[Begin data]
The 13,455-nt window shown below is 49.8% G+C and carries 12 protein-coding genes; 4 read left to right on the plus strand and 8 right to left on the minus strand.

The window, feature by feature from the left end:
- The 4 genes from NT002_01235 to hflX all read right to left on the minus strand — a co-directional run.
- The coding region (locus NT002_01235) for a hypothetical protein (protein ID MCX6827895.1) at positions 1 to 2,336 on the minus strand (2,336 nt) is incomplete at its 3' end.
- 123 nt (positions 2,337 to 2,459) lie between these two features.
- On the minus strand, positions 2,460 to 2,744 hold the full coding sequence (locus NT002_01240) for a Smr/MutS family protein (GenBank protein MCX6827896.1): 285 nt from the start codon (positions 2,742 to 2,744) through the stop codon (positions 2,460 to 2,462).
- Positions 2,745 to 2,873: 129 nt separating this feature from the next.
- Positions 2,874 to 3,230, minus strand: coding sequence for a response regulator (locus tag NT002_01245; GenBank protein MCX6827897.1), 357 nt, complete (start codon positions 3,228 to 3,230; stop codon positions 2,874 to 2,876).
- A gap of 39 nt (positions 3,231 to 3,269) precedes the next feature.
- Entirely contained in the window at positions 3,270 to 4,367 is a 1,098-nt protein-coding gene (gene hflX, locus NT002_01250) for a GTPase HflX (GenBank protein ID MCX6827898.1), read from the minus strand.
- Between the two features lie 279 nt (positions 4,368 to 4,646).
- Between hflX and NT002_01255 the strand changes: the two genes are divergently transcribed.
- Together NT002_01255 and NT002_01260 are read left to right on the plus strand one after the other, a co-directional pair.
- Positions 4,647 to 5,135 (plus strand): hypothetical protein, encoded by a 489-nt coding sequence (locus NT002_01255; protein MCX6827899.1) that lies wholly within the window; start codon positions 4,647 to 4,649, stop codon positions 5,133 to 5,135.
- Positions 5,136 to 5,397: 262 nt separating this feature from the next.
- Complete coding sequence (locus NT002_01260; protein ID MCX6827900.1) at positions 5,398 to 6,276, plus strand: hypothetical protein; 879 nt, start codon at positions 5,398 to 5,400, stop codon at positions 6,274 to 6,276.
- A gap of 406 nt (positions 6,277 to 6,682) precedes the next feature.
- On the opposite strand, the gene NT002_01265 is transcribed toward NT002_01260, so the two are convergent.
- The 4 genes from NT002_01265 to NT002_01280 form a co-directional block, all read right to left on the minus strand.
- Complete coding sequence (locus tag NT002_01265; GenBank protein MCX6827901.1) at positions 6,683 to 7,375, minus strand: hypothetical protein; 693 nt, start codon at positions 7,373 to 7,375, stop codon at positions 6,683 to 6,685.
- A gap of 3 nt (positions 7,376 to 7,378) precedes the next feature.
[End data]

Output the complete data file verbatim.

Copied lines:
The 13,455-nt window shown below is 49.8% G+C and carries 12 protein-coding genes; 4 read left to right on the plus strand and 8 right to left on the minus strand.

The window, feature by feature from the left end:
- The 4 genes from NT002_01235 to hflX all read right to left on the minus strand — a co-directional run.
- The coding region (locus NT002_01235) for a hypothetical protein (protein ID MCX6827895.1) at positions 1 to 2,336 on the minus strand (2,336 nt) is incomplete at its 3' end.
- 123 nt (positions 2,337 to 2,459) lie between these two features.
- On the minus strand, positions 2,460 to 2,744 hold the full coding sequence (locus NT002_01240) for a Smr/MutS family protein (GenBank protein MCX6827896.1): 285 nt from the start codon (positions 2,742 to 2,744) through the stop codon (positions 2,460 to 2,462).
- Positions 2,745 to 2,873: 129 nt separating this feature from the next.
- Positions 2,874 to 3,230, minus strand: coding sequence for a response regulator (locus tag NT002_01245; GenBank protein MCX6827897.1), 357 nt, complete (start codon positions 3,228 to 3,230; stop codon positions 2,874 to 2,876).
- A gap of 39 nt (positions 3,231 to 3,269) precedes the next feature.
- Entirely contained in the window at positions 3,270 to 4,367 is a 1,098-nt protein-coding gene (gene hflX, locus NT002_01250) for a GTPase HflX (GenBank protein ID MCX6827898.1), read from the minus strand.
- Between the two features lie 279 nt (positions 4,368 to 4,646).
- Between hflX and NT002_01255 the strand changes: the two genes are divergently transcribed.
- Together NT002_01255 and NT002_01260 are read left to right on the plus strand one after the other, a co-directional pair.
- Positions 4,647 to 5,135 (plus strand): hypothetical protein, encoded by a 489-nt coding sequence (locus NT002_01255; protein MCX6827899.1) that lies wholly within the window; start codon positions 4,647 to 4,649, stop codon positions 5,133 to 5,135.
- Positions 5,136 to 5,397: 262 nt separating this feature from the next.
- Complete coding sequence (locus NT002_01260; protein ID MCX6827900.1) at positions 5,398 to 6,276, plus strand: hypothetical protein; 879 nt, start codon at positions 5,398 to 5,400, stop codon at positions 6,274 to 6,276.
- A gap of 406 nt (positions 6,277 to 6,682) precedes the next feature.
- On the opposite strand, the gene NT002_01265 is transcribed toward NT002_01260, so the two are convergent.
- The 4 genes from NT002_01265 to NT002_01280 form a co-directional block, all read right to left on the minus strand.
- Complete coding sequence (locus tag NT002_01265; GenBank protein MCX6827901.1) at positions 6,683 to 7,375, minus strand: hypothetical protein; 693 nt, start codon at positions 7,373 to 7,375, stop codon at positions 6,683 to 6,685.
- A gap of 3 nt (positions 7,376 to 7,378) precedes the next feature.